Wednesday 20 December 2023

Inflated Opinion

Inflation of 3.9 per cent still means that things cost 3.9 per cent more. It is nothing to celebrate. A two-year low, you say? Who was the Chancellor of the Exchequer in December 2021?

While claiming that everyone else's pay claims are somehow the cause of inflation rather than a desperate attempt to survive it, MPs are about to increase their own pay by 7.1 per cent, putting up their basic salary from £86,584 to £92,731. There will be a General Election in the next 13 months, and MPs still have final salary pensions.

A sovereign state with its own free floating, fiat currency has as much of that currency as it chooses to issue to itself, with readily available fiscal and monetary means of controlling any inflationary effect, means that therefore require to be under democratic political control. They just refuse to do it. 

It follows that, at 100 per cent of GDP or otherwise, there is no debt. It is an accounting trick. The Treasury, which is the State, has issued bonds to the Bank of England, which is the State. Even if those bonds were held by anyone else, then the State could simply issue itself with enough of its own free floating, fiat currency to redeem them. There is no debt. There is no debt. There is no debt.

There have been strikes for over a year and a half because work no longer pays, yet the line from all parties is that wages are causing inflation. Read that again in case you had understandably thought that I had mistyped it. I had not. We savers are seeing no benefit from these increases in interest rates. Guess which thieves are once again back funding all political parties. But while I never thought that I would thank Norman Lamont for anything, it turns out that recessions are a matter of choice by the State after all.

Meanwhile, giving up democratic political control of monetary policy has therefore proved to have been a disaster. Without a manifesto commitment, Labour farmed out monetary policy. The Liberal Democrats forced the creation of the Office for Budget Responsibility. On their own initiative, the Conservatives last year created the Economic Advisory Council out of thin air. Yet on none of those occasions have the salaries of the First Lord of the Treasury, of all other Treasury Ministers, and of all senior Treasury civil servants been halved, as in each of those cases they should have been.

If there is an Economic Advisory Council, then what is the Treasury for? And look who is on it. Imperial protectorates and Indian princely states had British advisers whose advice had to be taken, and our nominally sovereign little colony of BlackRock and JP Morgan is in much the same position. Rupert Harrison was George Osborne's long-time Chief of Staff and then Evening Standard employee, while Osborne, Philip Hammond and Sajid Javid are also all advising Jeremy Hunt. Harrison has been selected as the Conservative candidate for Bicester and Woodstock. Yet whom would you have instead? Rachel Reeves? Even if Harrison were a sitting Conservative MP, then would Reeves remove him from the Economic Advisory Council? Merely to ask that question answers it.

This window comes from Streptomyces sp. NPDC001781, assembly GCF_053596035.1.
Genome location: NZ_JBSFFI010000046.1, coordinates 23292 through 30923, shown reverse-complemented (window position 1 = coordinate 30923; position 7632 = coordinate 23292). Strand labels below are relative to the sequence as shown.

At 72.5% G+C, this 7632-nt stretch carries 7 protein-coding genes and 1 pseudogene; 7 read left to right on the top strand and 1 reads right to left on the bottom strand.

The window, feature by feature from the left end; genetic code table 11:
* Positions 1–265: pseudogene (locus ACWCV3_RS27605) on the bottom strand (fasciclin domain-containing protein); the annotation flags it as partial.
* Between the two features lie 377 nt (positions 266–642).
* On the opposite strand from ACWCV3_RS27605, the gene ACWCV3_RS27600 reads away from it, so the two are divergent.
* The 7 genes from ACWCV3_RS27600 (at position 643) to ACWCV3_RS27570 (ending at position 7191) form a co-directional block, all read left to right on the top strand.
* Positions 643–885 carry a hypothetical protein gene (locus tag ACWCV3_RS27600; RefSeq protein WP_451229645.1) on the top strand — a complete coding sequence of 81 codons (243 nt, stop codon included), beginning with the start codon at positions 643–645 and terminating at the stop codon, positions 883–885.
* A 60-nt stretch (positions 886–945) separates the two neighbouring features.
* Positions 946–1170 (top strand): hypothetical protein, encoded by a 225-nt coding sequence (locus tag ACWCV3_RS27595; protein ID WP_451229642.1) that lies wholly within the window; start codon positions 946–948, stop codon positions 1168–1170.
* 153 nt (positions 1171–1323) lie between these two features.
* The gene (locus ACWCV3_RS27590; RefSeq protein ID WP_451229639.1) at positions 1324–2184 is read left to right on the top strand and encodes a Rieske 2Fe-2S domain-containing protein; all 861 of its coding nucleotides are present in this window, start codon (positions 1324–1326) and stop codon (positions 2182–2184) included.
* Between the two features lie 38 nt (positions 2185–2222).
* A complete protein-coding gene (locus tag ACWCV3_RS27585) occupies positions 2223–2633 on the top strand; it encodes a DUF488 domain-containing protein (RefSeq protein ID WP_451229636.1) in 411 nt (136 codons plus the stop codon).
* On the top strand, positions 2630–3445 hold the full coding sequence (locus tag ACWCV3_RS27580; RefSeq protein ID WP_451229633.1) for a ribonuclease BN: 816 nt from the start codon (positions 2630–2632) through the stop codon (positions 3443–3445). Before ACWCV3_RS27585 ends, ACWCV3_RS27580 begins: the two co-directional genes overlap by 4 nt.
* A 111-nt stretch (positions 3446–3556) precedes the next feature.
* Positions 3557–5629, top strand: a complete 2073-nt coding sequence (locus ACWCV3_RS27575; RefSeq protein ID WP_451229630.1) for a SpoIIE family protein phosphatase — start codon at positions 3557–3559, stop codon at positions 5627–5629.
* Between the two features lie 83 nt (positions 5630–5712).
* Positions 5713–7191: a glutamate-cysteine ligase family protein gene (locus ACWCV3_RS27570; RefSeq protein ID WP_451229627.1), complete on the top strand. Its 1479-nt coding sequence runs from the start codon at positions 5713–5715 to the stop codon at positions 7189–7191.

But when I tell you that there is going to be a hung Parliament, then you can take that to the bank. I spent the 2005 Parliament saying that it was psephologically impossible for the Heir to Blair's Conservative Party to win an overall majority. I predicted a hung Parliament on the day that the 2017 General Election was called, and I stuck to that, entirely alone, all the way up to the publication of the exit poll eight long weeks later. And on the day that Rishi Sunak became Prime Minister, I predicted that a General Election between him and Keir Starmer would result in a hung Parliament.

To strengthen families and communities by securing economic equality and international peace through the democratic political control of the means to those ends, including national and parliamentary sovereignty, we need to hold the balance of power. Owing nothing to either main party, we must be open to the better offer. There does, however, need to be a better offer. Not a lesser evil, which in any case the Labour Party is not.


  1. Tweets Tom Harwood:

    In 2010/11, MPs earned £65,738.

    If that kept up with inflation, today they would earn £97,040.

    April's "mega pay rise" announcement reported today takes them to £92,731.

    That's a real terms pay cut since 2010.

    1. He is rumoured to be looking for a seat in 2029.